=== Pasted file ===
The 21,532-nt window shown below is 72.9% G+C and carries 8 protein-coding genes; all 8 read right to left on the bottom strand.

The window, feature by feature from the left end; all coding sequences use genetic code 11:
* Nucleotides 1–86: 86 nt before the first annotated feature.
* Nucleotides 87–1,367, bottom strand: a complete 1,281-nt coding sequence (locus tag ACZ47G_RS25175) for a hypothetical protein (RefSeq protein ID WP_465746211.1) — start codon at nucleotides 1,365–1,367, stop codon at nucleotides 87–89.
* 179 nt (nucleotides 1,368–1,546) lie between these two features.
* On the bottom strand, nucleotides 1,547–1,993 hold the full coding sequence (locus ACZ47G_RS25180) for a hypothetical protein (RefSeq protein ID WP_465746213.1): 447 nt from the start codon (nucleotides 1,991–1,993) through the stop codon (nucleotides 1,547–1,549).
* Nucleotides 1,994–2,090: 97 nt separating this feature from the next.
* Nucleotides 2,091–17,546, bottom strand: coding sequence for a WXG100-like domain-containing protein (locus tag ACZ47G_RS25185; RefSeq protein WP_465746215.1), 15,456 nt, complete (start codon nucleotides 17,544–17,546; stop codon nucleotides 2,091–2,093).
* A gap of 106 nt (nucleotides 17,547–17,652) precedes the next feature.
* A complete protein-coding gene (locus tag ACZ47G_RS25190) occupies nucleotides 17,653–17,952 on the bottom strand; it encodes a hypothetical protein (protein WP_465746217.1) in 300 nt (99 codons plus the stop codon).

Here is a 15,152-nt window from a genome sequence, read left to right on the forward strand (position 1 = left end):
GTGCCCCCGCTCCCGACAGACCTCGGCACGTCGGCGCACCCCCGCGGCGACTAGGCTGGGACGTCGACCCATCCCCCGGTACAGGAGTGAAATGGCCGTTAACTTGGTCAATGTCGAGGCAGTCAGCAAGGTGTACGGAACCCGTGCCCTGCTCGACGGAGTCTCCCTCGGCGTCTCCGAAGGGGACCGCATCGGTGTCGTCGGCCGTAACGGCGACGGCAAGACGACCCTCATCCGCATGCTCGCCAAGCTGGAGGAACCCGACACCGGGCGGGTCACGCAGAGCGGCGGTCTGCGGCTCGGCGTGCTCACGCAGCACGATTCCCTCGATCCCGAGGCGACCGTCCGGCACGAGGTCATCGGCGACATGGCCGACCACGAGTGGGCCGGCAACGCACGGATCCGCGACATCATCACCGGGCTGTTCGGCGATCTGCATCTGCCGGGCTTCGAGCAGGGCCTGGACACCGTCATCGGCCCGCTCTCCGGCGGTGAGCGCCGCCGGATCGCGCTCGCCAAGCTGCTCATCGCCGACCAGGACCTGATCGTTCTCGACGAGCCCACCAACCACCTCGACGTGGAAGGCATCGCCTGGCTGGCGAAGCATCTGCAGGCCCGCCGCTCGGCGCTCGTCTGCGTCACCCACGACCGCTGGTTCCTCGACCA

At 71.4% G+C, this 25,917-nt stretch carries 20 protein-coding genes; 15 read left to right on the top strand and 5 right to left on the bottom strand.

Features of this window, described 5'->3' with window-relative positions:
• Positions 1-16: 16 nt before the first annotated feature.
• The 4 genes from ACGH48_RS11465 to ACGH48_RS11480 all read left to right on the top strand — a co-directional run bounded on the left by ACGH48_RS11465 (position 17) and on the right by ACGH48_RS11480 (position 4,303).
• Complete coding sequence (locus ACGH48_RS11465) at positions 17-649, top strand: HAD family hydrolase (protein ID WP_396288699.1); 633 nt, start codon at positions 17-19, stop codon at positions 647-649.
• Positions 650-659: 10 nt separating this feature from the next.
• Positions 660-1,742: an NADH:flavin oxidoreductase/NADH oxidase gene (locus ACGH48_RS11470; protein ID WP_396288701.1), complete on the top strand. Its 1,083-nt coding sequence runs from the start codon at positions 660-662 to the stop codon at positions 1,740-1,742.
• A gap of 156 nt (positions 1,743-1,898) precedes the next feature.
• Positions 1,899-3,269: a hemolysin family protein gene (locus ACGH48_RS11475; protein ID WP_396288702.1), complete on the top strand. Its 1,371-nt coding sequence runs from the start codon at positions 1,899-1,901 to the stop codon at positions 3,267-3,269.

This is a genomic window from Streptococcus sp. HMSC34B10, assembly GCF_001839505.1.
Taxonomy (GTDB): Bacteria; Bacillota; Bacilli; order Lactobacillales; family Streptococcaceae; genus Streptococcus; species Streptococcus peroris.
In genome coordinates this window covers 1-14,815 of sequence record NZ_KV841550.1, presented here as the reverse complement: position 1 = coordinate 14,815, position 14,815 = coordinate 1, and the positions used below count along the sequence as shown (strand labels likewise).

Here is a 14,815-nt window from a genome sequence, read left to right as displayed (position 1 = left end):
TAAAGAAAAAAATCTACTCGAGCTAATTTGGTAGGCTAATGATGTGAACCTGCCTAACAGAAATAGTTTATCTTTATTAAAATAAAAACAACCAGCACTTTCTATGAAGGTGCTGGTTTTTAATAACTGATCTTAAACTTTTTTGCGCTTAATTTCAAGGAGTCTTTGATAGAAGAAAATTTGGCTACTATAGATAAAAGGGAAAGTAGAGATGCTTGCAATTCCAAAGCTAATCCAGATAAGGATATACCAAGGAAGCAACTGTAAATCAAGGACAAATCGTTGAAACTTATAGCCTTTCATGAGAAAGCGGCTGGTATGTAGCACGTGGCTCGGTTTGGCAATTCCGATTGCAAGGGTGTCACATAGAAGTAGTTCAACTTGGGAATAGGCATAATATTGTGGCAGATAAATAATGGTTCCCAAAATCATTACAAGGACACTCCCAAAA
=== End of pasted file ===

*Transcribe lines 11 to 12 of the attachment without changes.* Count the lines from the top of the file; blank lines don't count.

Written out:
Here is a 15,152-nt window from a genome sequence, read left to right on the forward strand (position 1 = left end):
GTGCCCCCGCTCCCGACAGACCTCGGCACGTCGGCGCACCCCCGCGGCGACTAGGCTGGGACGTCGACCCATCCCCCGGTACAGGAGTGAAATGGCCGTTAACTTGGTCAATGTCGAGGCAGTCAGCAAGGTGTACGGAACCCGTGCCCTGCTCGACGGAGTCTCCCTCGGCGTCTCCGAAGGGGACCGCATCGGTGTCGTCGGCCGTAACGGCGACGGCAAGACGACCCTCATCCGCATGCTCGCCAAGCTGGAGGAACCCGACACCGGGCGGGTCACGCAGAGCGGCGGTCTGCGGCTCGGCGTGCTCACGCAGCACGATTCCCTCGATCCCGAGGCGACCGTCCGGCACGAGGTCATCGGCGACATGGCCGACCACGAGTGGGCCGGCAACGCACGGATCCGCGACATCATCACCGGGCTGTTCGGCGATCTGCATCTGCCGGGCTTCGAGCAGGGCCTGGACACCGTCATCGGCCCGCTCTCCGGCGGTGAGCGCCGCCGGATCGCGCTCGCCAAGCTGCTCATCGCCGACCAGGACCTGATCGTTCTCGACGAGCCCACCAACCACCTCGACGTGGAAGGCATCGCCTGGCTGGCGAAGCATCTGCAGGCCCGCCGCTCGGCGCTCGTCTGCGTCACCCACGACCGCTGGTTCCTCGACCA